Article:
Certifying the anti-political dynasty bill as urgent is a tangible proof of the administration’s desire to dismantle the rule of political dynasties, Senator Kiko Pangilinan said.
“Tagal na nitong nakabinbin. Nakasaad pa sa Saligang Batas. Kailangang sumulong ito sa Kongreso, at mangyayari lang ito kung sasabihin ng Pangulo (It’s long overdue. It is ordered by the Constitution. It has to progress in Congress, and it will only do so with the President’s imprimatur),” said Pangilinan, chairperson of the Senate Committee on Constitutional Amendments and Revision of Codes.
“There should be a ban on political dynasties to effectively remove the oligarchs in the country.”
The veteran legislator said he agrees with Senate Minority Leader Franklin Drilon’s observation that there should be a ban on political dynasties to effectively remove the oligarchs in the country.
President Duterte earlier boasted of dismantling oligarchy when a committee at the House of Representatives rejected the franchise application of ABS-CBN resulting in the shutdown of the network.
The seasoned lawmaker said an oligarchy is usually characterized by the control of one family and transfer of power from one generation to the next. As wealth means power and political control, the political elites in the country perpetuate themselves by means of political dynasties.
The senator filed Senate Bill 264 in July last year defining and prohibiting political dynasties. However, as in the past initiatives of some senators, the bill has hardly moved.
He stressed that Congress has the constitutional duty to enact a law defining and prohibiting the establishment of political dynasties in accordance with the intent of Section 26, Article 2 of the 1987 Constitution.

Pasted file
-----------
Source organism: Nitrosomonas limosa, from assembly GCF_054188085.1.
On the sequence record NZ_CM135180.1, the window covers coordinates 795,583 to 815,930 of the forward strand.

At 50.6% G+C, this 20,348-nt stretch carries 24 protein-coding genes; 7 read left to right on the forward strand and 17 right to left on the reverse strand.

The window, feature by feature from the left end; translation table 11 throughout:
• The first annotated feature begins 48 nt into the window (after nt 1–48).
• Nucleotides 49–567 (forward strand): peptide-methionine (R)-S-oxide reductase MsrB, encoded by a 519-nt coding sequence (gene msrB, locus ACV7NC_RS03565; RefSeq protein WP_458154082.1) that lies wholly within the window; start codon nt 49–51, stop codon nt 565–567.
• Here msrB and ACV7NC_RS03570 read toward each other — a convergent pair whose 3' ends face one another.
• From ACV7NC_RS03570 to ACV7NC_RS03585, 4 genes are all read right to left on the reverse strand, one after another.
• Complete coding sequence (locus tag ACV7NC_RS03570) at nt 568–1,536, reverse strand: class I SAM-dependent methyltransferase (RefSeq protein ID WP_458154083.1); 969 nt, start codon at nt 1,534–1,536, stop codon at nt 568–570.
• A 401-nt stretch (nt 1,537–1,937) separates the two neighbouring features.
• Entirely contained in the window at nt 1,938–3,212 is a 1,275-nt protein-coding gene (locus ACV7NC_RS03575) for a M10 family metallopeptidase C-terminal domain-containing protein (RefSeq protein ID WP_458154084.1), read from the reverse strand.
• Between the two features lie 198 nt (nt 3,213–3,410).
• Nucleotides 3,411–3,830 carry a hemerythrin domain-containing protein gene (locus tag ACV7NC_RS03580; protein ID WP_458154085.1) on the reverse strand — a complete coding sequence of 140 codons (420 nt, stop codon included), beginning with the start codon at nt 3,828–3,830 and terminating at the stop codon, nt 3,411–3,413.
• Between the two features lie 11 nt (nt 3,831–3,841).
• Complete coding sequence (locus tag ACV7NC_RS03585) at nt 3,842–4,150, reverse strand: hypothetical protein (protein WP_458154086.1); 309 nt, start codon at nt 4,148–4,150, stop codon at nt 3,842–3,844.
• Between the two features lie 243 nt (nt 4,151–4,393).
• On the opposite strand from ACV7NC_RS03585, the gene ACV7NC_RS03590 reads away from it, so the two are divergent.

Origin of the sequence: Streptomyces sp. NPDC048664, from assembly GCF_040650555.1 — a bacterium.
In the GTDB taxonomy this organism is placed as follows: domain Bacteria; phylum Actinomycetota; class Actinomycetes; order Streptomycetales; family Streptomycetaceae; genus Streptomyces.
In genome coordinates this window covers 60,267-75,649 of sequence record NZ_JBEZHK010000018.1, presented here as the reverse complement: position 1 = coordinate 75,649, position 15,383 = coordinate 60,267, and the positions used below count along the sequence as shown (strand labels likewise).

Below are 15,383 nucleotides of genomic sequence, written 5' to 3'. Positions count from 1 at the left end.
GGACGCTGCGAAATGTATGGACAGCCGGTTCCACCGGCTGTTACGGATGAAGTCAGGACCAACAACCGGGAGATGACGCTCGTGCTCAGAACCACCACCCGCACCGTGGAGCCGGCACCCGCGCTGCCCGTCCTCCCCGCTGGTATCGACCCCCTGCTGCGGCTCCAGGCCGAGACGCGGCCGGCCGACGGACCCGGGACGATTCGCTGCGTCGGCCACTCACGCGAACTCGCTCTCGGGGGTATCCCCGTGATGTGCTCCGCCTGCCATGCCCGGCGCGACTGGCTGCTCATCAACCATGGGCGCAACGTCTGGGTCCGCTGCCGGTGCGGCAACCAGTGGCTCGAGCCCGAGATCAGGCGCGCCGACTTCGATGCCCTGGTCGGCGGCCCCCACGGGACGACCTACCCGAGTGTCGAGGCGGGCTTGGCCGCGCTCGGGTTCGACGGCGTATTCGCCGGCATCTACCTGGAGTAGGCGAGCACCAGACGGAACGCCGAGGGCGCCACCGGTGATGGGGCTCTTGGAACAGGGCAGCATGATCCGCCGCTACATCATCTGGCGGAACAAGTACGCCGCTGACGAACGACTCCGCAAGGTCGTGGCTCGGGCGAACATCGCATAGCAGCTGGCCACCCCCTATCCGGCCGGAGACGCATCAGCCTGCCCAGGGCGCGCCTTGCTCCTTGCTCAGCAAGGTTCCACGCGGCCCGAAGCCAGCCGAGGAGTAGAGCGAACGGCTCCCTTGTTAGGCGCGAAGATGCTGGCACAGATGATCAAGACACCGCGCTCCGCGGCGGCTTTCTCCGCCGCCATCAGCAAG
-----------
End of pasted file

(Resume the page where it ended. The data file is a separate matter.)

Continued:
“Three decades later and despite numerous attempts to enact such legislation, there is still no enabling law prohibiting political dynasties in the country. Thus, its existence has undermined the checks and balance in government, weakened the competition in the political system, resulting in less access for alternative leaders to be part of the political arena, and perpetuated personality-based politics by prompting politicians to invest in their relatives,” Pangilinan said in his bill.
“Dynasties are pervasive in the 10 poorest provinces in the country.”
Various data also show that dynasties are pervasive in the 10 poorest provinces in the country, he said.
“While several bills have been filed in the past — with the Senate even coming up with a committee report on the anti-dynasty bill in the 17th Congress — these were never really acted upon and advanced to become a law,” Pangilinan said.
“We challenge this administration to make a difference and certify the anti-political dynasty bill as urgent, so that it will move in Congress,” he added.